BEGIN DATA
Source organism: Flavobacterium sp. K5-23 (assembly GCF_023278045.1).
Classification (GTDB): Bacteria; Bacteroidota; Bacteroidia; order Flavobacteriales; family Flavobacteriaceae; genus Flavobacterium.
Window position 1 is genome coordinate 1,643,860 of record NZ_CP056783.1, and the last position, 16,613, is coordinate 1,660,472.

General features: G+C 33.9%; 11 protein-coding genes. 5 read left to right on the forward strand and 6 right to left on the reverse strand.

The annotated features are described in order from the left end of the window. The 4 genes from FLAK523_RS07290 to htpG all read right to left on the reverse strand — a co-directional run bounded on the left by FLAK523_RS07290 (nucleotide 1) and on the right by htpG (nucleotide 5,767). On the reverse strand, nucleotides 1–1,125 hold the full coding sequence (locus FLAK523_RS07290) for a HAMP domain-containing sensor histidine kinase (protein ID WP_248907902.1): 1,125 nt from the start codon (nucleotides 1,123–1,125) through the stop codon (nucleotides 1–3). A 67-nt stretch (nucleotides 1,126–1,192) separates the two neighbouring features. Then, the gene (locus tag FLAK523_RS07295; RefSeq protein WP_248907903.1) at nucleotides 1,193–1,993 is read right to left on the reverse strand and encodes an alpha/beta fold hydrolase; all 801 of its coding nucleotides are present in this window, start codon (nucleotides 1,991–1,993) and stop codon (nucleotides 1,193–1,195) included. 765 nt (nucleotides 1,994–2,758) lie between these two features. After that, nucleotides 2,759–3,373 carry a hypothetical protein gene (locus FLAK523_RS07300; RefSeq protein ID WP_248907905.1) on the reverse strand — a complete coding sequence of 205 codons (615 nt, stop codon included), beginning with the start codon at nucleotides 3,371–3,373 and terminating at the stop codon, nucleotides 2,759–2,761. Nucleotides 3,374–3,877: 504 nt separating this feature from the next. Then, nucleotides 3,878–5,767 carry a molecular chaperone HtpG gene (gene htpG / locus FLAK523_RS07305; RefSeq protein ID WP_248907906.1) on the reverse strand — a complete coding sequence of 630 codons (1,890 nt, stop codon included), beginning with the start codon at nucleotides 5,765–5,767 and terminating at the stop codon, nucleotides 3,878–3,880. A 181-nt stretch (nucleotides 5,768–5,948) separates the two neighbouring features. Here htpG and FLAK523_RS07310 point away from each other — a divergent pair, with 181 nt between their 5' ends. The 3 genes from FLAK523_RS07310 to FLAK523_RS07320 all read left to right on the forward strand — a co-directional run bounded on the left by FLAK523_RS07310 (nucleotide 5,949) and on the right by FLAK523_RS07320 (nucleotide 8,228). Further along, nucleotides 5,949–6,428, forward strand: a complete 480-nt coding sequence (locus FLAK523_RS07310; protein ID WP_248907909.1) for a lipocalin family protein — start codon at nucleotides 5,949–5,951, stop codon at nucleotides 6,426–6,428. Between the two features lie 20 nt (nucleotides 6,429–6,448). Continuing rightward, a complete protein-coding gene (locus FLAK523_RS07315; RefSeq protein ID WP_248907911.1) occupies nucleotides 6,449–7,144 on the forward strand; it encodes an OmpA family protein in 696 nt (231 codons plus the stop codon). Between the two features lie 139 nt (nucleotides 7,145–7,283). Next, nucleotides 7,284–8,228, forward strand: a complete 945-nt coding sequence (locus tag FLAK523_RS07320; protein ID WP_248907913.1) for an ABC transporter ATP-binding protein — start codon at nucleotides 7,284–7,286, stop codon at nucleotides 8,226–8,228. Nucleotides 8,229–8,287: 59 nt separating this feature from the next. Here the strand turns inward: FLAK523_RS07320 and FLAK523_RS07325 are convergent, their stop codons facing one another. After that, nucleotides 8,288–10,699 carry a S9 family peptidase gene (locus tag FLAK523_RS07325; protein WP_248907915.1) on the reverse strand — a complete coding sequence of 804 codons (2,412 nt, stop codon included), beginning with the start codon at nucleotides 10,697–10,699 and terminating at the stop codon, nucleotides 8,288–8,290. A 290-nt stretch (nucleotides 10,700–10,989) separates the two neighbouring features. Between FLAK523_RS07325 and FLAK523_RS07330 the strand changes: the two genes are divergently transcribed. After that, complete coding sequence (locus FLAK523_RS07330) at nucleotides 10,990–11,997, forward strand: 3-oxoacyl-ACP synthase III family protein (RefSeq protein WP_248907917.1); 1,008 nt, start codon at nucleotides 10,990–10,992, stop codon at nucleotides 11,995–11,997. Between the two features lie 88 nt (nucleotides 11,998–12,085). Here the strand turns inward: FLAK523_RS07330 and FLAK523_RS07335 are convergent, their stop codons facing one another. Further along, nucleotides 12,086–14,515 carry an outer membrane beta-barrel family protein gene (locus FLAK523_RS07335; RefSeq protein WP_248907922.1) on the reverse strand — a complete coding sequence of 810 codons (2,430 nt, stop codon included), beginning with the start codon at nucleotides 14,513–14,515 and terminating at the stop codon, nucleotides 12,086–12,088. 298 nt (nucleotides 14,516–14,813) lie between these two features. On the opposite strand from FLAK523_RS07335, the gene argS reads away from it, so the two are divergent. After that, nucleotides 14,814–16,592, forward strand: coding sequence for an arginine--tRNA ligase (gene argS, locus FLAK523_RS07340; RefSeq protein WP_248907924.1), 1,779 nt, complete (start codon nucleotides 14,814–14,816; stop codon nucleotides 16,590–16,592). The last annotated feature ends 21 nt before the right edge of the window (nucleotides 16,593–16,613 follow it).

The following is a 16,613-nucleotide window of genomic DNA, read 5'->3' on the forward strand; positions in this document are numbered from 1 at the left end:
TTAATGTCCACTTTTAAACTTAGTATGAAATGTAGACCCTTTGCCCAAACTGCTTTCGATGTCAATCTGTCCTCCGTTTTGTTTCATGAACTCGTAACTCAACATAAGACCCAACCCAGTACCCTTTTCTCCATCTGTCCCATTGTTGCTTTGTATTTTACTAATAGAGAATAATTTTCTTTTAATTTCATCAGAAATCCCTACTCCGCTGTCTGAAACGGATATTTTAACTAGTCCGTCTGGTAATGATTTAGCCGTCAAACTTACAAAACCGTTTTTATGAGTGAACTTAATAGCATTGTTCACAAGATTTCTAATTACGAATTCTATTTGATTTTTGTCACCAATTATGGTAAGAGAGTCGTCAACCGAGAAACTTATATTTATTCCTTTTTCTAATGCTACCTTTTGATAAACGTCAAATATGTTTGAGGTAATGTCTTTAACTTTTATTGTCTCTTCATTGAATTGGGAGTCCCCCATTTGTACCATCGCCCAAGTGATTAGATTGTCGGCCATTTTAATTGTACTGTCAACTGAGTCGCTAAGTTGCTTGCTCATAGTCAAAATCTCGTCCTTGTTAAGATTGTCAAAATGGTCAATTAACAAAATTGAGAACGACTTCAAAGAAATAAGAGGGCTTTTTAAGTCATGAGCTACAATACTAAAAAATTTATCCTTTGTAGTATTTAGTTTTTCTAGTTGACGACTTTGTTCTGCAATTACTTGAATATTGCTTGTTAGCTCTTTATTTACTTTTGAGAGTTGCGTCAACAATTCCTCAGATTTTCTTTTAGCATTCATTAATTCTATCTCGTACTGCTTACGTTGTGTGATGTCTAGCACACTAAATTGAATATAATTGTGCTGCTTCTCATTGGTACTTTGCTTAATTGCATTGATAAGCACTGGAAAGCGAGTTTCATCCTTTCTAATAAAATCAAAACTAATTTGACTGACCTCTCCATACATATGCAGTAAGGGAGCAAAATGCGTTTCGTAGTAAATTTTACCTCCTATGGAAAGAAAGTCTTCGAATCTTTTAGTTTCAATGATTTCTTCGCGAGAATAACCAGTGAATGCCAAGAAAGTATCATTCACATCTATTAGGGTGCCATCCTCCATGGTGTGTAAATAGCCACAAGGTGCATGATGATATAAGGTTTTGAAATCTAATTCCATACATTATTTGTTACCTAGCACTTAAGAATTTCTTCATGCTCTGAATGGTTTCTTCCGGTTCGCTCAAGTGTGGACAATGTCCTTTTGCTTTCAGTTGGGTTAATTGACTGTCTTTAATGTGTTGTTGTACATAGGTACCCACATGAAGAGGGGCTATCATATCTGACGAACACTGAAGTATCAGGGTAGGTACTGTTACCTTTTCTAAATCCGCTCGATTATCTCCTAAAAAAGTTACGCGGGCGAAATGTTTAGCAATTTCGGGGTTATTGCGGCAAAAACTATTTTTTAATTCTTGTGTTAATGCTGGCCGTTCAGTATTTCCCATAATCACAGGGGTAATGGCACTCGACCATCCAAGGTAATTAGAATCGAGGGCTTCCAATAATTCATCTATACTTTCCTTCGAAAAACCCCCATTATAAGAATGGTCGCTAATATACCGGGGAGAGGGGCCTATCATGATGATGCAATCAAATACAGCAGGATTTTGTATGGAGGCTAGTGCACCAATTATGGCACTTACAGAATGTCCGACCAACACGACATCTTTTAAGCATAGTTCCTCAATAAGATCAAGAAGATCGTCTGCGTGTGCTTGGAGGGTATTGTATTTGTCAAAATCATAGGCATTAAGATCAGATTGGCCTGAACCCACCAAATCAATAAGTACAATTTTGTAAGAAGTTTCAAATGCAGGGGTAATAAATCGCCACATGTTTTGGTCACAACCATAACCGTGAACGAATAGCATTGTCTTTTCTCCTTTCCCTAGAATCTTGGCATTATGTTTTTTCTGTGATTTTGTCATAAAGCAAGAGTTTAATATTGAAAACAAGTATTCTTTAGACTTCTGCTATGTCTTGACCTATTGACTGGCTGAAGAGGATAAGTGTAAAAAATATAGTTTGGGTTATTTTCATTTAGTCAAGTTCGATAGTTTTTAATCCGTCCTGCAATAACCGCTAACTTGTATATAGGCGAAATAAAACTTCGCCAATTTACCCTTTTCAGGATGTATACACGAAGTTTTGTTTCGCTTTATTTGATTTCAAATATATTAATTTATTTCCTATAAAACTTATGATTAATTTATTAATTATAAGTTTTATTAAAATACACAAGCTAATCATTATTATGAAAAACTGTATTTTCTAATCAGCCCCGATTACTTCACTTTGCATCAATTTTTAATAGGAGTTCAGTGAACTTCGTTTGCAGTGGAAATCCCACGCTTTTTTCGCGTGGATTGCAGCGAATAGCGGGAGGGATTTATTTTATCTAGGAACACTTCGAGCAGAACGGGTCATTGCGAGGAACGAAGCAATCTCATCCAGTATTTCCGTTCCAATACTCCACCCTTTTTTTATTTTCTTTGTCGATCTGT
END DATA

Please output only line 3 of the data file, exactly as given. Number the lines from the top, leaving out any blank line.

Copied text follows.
Window position 1 is genome coordinate 1,643,860 of record NZ_CP056783.1, and the last position, 16,613, is coordinate 1,660,472.